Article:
In a staggering blow to the credibility of the CRU at the University of East Anglia, the UK’s Met Office will re-examine 160 years worth of climate data in light of the scandal there. You can read about the Met Office here. They have been a very important and influential part of the man-made climate change cabal and are a government agency. They along with the Royal Society and the Natural Environmental Research Council issued a statement as recently as November 24th saying AGW was real and the scientific evidence for that hypothesis has actually “strengthened significantly”.
Now, apparently, it is concerned enough by what has been revealed through the released emails from the CRU to decide to review the entire 160 years of data upon which the hypothesis rests. The Times tells us:
The Met Office plans to re-examine 160 years of temperature data after admitting that public confidence in the science on man-made global warming has been shattered by leaked e-mails.
The new analysis of the data will take three years, meaning that the Met Office will not be able to state with absolute confidence the extent of the warming trend until the end of 2012.
The Met Office’s published data showing a warming trend draws heavily on CRU analysis. CRU supplied all the land temperature data to the Met Office, which added this to its own analysis of sea temperature data.
Why is this important?
The Met Office database is one of three main sources of temperature data analysis on which the UN’s main climate change science body relies for its assessment that global warming is a serious danger to the world. This assessment is the basis for next week’s climate change talks in Copenhagen aimed at cutting CO2 emissions.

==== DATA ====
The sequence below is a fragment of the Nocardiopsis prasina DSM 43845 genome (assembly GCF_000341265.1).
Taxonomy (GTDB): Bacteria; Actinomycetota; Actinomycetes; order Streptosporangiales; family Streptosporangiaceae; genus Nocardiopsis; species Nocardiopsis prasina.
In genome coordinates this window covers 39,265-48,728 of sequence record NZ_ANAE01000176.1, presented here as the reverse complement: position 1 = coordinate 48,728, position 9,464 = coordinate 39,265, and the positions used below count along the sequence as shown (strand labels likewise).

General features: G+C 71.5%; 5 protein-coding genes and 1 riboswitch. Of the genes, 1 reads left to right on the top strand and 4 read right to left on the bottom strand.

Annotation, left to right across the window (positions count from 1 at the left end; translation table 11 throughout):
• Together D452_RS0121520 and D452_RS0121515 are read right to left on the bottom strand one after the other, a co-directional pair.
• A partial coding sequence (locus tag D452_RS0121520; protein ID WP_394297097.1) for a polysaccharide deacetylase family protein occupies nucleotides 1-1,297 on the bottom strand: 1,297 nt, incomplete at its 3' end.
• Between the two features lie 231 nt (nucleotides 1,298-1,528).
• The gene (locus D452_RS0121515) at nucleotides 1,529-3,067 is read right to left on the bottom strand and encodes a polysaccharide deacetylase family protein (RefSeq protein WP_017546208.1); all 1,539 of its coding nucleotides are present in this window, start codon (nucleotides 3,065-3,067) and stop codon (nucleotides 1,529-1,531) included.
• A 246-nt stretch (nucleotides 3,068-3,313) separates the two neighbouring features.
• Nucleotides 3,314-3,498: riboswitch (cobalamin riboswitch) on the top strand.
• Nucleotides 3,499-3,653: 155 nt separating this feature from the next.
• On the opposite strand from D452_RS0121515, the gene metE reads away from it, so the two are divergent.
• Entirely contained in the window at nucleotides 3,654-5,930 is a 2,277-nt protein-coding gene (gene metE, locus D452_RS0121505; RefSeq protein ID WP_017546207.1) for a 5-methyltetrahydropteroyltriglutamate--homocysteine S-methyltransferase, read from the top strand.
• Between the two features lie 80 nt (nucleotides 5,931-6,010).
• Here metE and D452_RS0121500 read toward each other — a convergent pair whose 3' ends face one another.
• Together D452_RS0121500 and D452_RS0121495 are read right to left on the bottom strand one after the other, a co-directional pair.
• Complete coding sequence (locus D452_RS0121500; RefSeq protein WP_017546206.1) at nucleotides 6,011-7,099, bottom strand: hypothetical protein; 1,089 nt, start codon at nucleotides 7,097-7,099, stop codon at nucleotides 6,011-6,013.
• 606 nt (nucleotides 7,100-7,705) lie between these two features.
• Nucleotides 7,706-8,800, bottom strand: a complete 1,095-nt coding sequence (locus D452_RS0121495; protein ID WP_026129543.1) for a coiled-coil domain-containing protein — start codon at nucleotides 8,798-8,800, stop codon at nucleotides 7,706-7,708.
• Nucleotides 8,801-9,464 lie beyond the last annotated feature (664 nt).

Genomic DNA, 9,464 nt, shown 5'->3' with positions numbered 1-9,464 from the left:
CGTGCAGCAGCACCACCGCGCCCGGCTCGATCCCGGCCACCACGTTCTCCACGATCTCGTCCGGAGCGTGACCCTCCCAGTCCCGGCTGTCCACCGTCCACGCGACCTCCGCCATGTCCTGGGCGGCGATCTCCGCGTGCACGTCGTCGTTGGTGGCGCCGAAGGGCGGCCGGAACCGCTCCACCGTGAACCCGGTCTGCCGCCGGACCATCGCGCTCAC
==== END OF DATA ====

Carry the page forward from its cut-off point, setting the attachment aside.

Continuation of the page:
Said another way, those in Copenhagen next week, will be making policy based on an assessment in which one of the providers of the data has no confidence.
And you’ll love this:
The Government is attempting to stop the Met Office from carrying out the re-examination, arguing that it would be seized upon by climate change sceptics.
Facts? We don’t need no stinkin’ facts – our minds are made up. It’s much more important that we don’t give the skeptics ammo than actually settle the science. Talk about vested interests.
And, of course, there’s a bit of whistling past the graveyard:
The Met Office is confident that its analysis will eventually be shown to be correct. However, it says it wants to create a new and fully open method of analysing temperature data.
Couldn’t agree more on the “open method of analysing temperature data” – long, long overdue. And NASA needs to release their data as well and the sooner the better.
Meanwhile, even the IPCC has had to finally admit somethings actually going on which may have an effect on their findings:
The UN’s Intergovernmental Panel of Climate Change admitted yesterday that it needed to consider the full implications of the e-mails and whether they cast doubt on any of the evidence for man-made global warming.
Here’s an idea – cancel Copenhagen until there’s some level of confidence that the “science” that undergirds the hypothesis claiming human activity is a main source for ongoing climate change is actually based in real, factual data before rushing into economy killing emissions controls.
Fat chance, I know – we’ll soon learn what the term “bureaucratic impetus” means, I’m afraid.
I see that Megan McCardle thinks the unemployment numbers released today are enough to make her make her “cautiously optimistic” about the jobs picture. I’ll meet her halfway. I see room for caution, but not yet for optimism.